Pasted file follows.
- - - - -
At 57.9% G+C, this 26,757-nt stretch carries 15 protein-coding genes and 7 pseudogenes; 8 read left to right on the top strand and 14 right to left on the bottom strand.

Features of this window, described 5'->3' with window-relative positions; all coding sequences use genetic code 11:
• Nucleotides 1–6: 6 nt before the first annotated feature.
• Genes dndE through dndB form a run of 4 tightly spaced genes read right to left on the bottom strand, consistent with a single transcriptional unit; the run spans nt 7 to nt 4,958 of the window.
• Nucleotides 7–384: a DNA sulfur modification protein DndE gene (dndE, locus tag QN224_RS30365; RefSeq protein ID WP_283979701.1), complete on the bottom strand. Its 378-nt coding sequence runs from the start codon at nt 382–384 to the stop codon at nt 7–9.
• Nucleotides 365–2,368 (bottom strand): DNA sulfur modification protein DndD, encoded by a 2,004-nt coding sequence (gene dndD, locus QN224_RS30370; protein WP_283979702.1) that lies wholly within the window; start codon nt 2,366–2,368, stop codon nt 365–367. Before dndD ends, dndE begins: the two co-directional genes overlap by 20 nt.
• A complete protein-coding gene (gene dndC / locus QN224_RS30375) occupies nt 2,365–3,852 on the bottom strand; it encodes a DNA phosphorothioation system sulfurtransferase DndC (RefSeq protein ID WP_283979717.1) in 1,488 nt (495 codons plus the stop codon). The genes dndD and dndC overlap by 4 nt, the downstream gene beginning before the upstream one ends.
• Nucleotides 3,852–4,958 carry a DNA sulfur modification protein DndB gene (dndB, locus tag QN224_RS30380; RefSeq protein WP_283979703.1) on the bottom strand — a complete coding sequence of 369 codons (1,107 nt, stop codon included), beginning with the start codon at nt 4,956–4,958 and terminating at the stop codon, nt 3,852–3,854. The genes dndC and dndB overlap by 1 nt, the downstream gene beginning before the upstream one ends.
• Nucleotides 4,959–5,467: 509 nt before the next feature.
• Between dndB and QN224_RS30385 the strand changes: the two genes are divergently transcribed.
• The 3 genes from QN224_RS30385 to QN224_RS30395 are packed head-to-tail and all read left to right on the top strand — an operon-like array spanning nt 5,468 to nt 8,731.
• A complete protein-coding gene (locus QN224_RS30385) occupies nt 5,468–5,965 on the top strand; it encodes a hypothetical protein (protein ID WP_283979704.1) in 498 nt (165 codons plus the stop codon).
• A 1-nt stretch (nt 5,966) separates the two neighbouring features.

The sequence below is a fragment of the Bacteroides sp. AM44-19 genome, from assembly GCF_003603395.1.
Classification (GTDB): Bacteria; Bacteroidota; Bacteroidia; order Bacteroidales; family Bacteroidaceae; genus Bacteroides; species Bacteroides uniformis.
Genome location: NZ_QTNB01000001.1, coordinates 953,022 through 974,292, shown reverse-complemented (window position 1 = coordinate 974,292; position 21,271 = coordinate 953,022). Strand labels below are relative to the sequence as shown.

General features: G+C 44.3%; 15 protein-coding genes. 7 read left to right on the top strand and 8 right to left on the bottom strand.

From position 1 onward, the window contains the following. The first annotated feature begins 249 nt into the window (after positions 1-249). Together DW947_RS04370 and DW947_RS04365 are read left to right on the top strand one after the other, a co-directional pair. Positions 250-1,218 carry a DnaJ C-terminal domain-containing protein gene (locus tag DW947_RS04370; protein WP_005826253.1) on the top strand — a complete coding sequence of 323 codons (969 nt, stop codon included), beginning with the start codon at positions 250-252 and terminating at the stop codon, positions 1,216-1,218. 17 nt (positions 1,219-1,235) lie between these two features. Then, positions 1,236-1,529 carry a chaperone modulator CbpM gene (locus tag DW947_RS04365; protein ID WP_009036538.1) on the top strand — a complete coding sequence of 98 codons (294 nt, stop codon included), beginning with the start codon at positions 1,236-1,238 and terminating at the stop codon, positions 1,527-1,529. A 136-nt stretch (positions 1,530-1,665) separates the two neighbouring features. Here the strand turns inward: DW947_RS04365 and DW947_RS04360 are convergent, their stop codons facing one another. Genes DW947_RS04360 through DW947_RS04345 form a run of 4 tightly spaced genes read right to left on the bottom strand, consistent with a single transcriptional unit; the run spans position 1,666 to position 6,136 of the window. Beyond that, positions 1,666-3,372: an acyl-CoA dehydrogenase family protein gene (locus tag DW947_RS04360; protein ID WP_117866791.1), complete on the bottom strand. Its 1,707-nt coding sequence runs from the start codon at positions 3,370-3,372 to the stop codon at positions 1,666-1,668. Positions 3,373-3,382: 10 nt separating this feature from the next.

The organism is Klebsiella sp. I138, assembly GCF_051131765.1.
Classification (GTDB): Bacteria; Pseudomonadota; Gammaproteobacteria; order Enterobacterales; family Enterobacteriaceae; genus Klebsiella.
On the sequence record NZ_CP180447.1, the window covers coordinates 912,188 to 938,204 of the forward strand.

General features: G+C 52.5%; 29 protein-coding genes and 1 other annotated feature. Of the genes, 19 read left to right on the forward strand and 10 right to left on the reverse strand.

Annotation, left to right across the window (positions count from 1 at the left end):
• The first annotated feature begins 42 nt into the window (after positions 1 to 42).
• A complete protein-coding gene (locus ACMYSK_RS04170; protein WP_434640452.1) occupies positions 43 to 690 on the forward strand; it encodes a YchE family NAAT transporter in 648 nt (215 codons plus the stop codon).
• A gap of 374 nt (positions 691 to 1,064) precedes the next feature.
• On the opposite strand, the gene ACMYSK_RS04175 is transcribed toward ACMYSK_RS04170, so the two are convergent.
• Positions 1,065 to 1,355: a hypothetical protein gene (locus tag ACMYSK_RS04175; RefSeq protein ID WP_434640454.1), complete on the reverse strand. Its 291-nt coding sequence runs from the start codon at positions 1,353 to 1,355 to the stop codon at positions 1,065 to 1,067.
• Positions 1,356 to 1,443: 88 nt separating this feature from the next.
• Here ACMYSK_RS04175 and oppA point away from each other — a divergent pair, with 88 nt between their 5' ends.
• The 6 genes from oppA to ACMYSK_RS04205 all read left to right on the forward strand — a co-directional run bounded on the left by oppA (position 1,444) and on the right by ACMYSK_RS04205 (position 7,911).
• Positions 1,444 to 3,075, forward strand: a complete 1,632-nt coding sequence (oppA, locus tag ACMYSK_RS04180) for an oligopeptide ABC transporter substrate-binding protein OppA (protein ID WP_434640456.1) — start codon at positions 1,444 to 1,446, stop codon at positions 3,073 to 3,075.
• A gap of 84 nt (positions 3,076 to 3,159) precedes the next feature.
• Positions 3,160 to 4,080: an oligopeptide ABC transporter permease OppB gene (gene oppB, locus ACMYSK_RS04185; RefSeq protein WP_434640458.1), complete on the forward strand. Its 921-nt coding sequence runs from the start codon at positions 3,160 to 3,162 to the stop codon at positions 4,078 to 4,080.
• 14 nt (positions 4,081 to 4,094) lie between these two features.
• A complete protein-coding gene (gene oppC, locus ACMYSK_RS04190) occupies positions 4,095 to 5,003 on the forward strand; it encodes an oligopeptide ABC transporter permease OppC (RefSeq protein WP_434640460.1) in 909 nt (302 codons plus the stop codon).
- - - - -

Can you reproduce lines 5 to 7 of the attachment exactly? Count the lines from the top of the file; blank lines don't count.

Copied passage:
• Nucleotides 7–384: a DNA sulfur modification protein DndE gene (dndE, locus tag QN224_RS30365; RefSeq protein ID WP_283979701.1), complete on the bottom strand. Its 378-nt coding sequence runs from the start codon at nt 382–384 to the stop codon at nt 7–9.
• Nucleotides 365–2,368 (bottom strand): DNA sulfur modification protein DndD, encoded by a 2,004-nt coding sequence (gene dndD, locus QN224_RS30370; protein WP_283979702.1) that lies wholly within the window; start codon nt 2,366–2,368, stop codon nt 365–367. Before dndD ends, dndE begins: the two co-directional genes overlap by 20 nt.
• A complete protein-coding gene (gene dndC / locus QN224_RS30375) occupies nt 2,365–3,852 on the bottom strand; it encodes a DNA phosphorothioation system sulfurtransferase DndC (RefSeq protein ID WP_283979717.1) in 1,488 nt (495 codons plus the stop codon). The genes dndD and dndC overlap by 4 nt, the downstream gene beginning before the upstream one ends.